papagoite cabochon - Arizona
papagoite cabochon - Arizona

Papagoite Value, Price, and Jewelry Information


Cerulean blue papagoite crystals are too small for faceting. However, massive material mixed with quartz can be cabbed, while quartz crystals with papagoite inclusions make striking specimens for collectors.

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Cerulean blue papagoite crystals are too small for faceting. However, massive material mixed with quartz can be cabbed, while quartz crystals with papagoite inclusions make striking specimens for collectors.

papagoite cabochon - Arizona
Papagoite cabochon, Ajo, Arizona. © 49erMinerals. Used with permission.
microcrystalline papagoite - Arizona
Deep blue microcrystalline papagoite, 5.4 x 3.0 x 1.2 cm, New Cornelia Mine, Ajo, Pima County, Arizona. © Rob Lavinsky, www.iRocks.com. Used with permission.

Comments

Papagoite was originally found as tiny crystals associated with blueish green ajoite in Ajo, Pima County, Arizona. This microcrystalline material isn't cuttable. However, massive papagoite found mixed with quartz has greater hardness and wearability. It can also take a high polish, which makes it suitable for cabbing. These opaque to translucent cabs can have a vitreous luster.

In South Africa, papagoites can occur as inclusions within quartz crystals.

papagoite inclusion in quartz - South Africa
Quartz with included papagoite (Transvaal, South Africa). Photo by James St. John. Licensed under CC By 2.0.

Identifying Characteristics

Under magnification, you can see a regular interlocking structure in massive papagoite/quartz. You may also find tiny metallic copper crystal inclusions. This type of papagoite may look like more well-known chrysocolla or turquoise gems. 

Papagoites leave a light blue streak. Please note that streak testing can destroy your specimen. Never perform this test on a finished gem and only do it as a last resort to identify rough.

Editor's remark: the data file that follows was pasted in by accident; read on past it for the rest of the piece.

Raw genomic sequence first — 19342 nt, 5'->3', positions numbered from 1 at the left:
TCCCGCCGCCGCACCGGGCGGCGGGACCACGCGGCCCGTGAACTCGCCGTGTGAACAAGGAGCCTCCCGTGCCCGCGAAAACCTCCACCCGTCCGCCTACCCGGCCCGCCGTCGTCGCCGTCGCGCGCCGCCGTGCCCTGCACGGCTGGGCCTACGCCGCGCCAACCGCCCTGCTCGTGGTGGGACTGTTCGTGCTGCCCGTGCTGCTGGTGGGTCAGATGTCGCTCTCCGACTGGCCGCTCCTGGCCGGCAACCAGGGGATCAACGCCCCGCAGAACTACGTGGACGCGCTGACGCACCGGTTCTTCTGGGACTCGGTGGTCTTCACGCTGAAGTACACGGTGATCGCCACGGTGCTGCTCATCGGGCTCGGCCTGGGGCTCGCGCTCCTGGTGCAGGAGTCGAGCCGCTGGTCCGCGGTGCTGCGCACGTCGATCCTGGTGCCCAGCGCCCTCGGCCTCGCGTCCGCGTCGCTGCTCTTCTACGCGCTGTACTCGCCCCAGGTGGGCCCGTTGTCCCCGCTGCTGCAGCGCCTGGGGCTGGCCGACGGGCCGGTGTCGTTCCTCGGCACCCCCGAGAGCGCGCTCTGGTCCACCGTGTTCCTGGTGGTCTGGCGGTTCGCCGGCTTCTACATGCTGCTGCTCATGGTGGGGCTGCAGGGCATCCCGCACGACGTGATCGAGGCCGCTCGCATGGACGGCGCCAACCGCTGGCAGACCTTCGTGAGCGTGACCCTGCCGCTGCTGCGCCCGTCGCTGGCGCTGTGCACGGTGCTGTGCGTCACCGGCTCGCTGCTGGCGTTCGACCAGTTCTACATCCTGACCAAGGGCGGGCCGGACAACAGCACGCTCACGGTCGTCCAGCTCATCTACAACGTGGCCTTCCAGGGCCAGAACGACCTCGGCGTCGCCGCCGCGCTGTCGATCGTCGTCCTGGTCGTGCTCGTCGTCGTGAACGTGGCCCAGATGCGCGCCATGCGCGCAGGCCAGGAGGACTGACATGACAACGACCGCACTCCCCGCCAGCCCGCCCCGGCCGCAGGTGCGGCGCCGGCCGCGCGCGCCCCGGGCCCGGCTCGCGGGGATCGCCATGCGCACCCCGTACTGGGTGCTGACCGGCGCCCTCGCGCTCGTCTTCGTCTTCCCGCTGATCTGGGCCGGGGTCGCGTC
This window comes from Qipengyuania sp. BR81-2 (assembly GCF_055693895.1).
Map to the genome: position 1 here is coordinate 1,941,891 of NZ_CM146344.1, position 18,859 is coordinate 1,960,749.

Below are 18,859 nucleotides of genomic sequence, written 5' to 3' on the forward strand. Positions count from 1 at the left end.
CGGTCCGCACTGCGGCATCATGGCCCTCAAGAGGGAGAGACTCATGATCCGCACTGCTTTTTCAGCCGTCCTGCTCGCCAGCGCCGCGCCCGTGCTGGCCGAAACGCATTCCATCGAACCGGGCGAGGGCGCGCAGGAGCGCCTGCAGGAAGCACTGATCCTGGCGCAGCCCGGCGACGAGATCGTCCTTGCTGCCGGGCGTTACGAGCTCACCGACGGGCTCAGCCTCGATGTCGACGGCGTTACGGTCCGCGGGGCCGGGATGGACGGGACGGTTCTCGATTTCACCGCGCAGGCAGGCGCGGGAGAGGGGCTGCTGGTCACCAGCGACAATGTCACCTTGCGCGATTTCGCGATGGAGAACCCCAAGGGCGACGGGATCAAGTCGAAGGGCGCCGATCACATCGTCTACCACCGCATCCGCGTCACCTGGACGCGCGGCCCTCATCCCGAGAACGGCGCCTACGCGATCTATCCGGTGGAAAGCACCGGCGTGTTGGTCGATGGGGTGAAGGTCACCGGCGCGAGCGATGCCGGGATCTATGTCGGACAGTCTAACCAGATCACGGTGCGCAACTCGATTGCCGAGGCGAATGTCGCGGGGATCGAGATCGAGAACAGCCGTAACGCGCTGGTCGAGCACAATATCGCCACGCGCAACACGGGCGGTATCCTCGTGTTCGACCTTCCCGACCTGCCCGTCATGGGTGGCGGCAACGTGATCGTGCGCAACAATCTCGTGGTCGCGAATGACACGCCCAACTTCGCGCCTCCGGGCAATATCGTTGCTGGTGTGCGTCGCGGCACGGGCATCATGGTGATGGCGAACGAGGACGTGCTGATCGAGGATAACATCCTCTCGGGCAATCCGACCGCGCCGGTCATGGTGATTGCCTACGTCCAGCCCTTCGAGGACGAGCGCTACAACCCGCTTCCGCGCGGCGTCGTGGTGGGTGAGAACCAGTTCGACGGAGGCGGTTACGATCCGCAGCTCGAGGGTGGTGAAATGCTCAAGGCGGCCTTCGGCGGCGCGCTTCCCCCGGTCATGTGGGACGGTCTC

Synthetics

No known synthetics.

Enhancements

No known treatments.

Sources

Arizona and South Africa are the principal producers of this rare gem material. Other sources include Namibia and Slovakia.

papagoite crystals - Namibia
Papagoite crystals, 5.9 x 3.3 x 2.1 cm, Sindair Mine, South Central Namibia. © Rob Lavinsky, www.iRocks.com. Used with permission.

Stone Sizes

Lapidaries can cut cabs up to several inches in length from the massive material.

Care

Clean microcrystalline specimens only with a soft brush, mild detergent, and warm water. Durable cabochons cut from massive material have no special care requirements. For more care recommendations, consult our gemstone jewelry cleaning guide.

papagoite cabs and rough - Arizona
Papagoite cabochons and rough. © 49erMinerals. Used with permission.

Joel E. Arem, Ph.D., FGA

Dr. Joel E. Arem has more than 60 years of experience in the world of gems and minerals. After obtaining his Ph.D. in Mineralogy from Harvard University, he has published numerous books that are still among the most widely used references and guidebooks on crystals, gems and minerals in the world.

Co-founder and President of numerous organizations, Dr. Arem has enjoyed a lifelong career in mineralogy and gemology. He has been a Smithsonian scientist and Curator, a consultant to many well-known companies and institutions, and a prolific author and speaker. Although his main activities have been as a gem cutter and dealer, his focus has always been education. joelarem.com


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